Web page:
• Saint Michael’s Church, Spurriergate, became redundant in 1984, and now houses the Spurriergate Centre. The projects based in this church include Kitchen for Everyone York.
• The parish of Saint Peter the Little was united with All Saints, Pavement in 1586, and Saint Peter’s Church was demolished before the end of the 16th century.
• Saint Sampson’s Church became redundant in 1968, and now houses the Saint Sampson’s Centre.
All Saints’ Church Pavement is the Guild and Civic Church of York and the regimental church of the Royal Dragoon Guards. It is the preferred church of the ex-service associations in the York area.
All Saints’ Church Pavement is usually open during daylight hours.
The Revd Liz Hassall is the Priest-in-Charge. The Sunday services are: 9 am (Morning Prayer or Holy Communion); 10:30 (Sung Eucharist or Mattins, streamed on the first Sunday of each month via Facebook and YouTube); 6:30 pm, Evensong. The church has a strong choral tradition, and the 10:30 and 18:30 Sunday services, using the Book of Common Prayer, are sung services and are supported by the choir.
Today’s Prayer (Tuesday 27 September 2022):
whose servant Vincent de Paul,
by his ministry of preaching and pastoral care,
brought your love to the sick and the poor:
give to all your people a heart of compassion
that by word and action they may serve you
in serving others in their need;
through Jesus Christ your Son our Lord,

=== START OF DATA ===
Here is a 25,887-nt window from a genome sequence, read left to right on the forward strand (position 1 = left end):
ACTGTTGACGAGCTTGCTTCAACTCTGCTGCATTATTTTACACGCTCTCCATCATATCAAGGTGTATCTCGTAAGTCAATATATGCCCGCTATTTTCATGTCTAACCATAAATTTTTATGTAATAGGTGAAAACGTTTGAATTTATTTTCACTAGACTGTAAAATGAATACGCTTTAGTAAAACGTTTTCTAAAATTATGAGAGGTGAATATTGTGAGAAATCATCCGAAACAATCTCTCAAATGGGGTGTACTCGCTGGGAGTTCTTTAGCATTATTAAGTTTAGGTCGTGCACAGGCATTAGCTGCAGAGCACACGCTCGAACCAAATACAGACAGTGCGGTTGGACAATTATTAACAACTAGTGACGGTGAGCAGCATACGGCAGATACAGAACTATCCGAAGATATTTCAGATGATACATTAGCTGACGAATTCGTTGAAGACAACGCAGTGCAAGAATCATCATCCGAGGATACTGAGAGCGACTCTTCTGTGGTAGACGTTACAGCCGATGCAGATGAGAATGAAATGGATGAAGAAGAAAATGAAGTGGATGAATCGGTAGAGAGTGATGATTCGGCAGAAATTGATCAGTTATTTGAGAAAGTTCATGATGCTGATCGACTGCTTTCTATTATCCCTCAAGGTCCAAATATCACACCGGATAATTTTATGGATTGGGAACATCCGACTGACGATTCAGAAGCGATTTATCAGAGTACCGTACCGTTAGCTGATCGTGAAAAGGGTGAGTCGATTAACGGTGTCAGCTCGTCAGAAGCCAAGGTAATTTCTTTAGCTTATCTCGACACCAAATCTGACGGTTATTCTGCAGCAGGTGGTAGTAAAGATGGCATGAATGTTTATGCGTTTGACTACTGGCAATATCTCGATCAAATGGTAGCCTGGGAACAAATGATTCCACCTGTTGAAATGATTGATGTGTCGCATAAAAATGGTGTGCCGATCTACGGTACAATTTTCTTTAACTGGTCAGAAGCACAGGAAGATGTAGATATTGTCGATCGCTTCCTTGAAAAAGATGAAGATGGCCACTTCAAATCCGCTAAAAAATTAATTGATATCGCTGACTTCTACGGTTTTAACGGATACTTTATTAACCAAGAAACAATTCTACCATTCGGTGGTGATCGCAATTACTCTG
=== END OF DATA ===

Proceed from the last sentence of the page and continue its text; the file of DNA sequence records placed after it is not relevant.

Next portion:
who is alive and reigns with you,
in the unity of the Holy Spirit,
one God, now and for ever.
The Post Communion Prayer:
who gave such grace to your servant Vincent de Paul
that he served you with singleness of heart
and loved you above all things:
help us, whose communion with you
has been renewed in this sacrament,
to forsake all that holds us back from following Christ
and to grow into his likeness from glory to glory;
through Jesus Christ our Lord.
The theme in the USPG prayer diary this week is ‘Celebrating 75 Years,’ which was introduced on Sunday by the Revd Davidson Solanki, USPG’s Regional Manager for Asia and the Middle East.
The USPG Prayer Diary invites us to pray today in these words:
We pray for the many different ministries pioneered by the Church of South India. May we emulate their vibrant and prophetic witness.
Scripture quotations are from the New Revised Standard Version Bible: Anglicised Edition copyright © 1989, 1995, National Council of the Churches of Christ in the United States of America. Used by permission. All rights reserved worldwide. http://nrsvbibles.org